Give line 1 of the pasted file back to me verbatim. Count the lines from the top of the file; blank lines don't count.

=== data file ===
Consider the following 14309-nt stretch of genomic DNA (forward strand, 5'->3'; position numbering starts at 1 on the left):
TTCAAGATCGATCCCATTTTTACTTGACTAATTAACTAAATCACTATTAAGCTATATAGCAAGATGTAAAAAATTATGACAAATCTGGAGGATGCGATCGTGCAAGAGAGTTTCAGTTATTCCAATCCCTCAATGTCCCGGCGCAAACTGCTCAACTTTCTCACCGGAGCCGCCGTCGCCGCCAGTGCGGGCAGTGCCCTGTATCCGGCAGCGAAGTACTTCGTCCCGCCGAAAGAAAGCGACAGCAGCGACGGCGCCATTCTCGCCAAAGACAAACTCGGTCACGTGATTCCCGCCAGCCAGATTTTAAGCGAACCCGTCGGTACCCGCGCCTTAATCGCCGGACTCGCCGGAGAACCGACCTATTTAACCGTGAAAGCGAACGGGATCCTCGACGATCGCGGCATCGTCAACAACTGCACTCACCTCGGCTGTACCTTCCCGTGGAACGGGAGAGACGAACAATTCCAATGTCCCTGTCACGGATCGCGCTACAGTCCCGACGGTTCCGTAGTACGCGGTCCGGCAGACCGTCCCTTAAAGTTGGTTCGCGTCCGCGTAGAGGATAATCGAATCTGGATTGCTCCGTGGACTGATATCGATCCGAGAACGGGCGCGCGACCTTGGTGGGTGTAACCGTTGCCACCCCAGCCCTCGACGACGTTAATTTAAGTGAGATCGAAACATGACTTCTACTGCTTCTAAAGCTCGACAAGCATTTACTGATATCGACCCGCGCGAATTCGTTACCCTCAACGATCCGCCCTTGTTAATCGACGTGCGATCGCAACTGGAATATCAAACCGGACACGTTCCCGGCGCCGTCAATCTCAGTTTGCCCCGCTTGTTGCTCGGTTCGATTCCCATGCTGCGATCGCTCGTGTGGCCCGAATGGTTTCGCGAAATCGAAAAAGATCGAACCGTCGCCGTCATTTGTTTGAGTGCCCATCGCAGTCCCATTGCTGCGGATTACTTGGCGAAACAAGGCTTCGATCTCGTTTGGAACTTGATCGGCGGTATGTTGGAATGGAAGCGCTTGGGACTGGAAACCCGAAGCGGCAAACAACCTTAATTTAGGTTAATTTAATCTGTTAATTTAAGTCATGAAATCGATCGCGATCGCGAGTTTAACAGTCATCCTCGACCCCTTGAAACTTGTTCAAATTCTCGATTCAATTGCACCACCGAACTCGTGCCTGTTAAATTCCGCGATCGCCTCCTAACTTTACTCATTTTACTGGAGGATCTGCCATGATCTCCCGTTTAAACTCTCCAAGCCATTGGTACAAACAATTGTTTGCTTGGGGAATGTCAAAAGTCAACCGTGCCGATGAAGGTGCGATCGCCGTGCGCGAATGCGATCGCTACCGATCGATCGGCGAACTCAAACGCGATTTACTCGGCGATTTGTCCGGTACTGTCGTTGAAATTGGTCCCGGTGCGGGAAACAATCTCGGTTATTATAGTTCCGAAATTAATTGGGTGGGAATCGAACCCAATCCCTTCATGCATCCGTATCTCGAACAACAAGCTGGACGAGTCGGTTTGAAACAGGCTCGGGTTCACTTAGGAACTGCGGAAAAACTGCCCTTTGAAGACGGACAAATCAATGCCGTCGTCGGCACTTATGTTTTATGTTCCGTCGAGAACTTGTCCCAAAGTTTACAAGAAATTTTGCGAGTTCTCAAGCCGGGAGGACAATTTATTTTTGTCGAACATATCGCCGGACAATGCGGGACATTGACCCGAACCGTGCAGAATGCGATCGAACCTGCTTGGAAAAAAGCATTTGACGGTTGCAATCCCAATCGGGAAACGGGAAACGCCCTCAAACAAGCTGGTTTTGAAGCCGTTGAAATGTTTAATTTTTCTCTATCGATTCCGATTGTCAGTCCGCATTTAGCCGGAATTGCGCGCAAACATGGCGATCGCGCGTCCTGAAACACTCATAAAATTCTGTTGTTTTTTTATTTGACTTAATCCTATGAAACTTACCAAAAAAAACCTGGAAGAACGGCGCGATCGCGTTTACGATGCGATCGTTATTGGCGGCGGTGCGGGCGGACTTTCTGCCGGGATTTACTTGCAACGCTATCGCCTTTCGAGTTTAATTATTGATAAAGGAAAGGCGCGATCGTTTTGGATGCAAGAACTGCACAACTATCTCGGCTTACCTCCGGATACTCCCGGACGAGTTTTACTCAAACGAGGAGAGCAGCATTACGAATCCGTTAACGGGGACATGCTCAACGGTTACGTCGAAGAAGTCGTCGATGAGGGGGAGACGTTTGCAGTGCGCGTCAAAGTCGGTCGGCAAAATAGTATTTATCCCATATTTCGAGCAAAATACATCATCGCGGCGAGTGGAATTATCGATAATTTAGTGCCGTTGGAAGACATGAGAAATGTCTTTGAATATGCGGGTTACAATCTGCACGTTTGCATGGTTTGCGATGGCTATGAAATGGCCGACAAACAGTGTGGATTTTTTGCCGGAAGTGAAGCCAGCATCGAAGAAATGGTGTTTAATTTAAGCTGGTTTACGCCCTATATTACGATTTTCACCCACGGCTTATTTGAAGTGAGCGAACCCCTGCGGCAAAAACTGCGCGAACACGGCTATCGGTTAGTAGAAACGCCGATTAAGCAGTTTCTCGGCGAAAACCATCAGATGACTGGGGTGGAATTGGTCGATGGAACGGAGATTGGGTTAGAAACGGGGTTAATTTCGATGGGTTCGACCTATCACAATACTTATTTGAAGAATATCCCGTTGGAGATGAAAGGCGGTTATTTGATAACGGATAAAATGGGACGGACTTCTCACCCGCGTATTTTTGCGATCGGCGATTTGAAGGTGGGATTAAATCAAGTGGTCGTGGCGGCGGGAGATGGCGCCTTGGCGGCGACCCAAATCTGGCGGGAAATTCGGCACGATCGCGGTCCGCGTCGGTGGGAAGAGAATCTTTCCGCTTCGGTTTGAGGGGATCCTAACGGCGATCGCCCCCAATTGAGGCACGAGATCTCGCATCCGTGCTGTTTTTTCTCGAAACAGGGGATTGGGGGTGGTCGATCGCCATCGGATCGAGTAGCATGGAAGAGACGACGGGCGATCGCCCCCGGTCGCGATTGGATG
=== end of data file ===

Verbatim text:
Consider the following 14309-nt stretch of genomic DNA (forward strand, 5'->3'; position numbering starts at 1 on the left):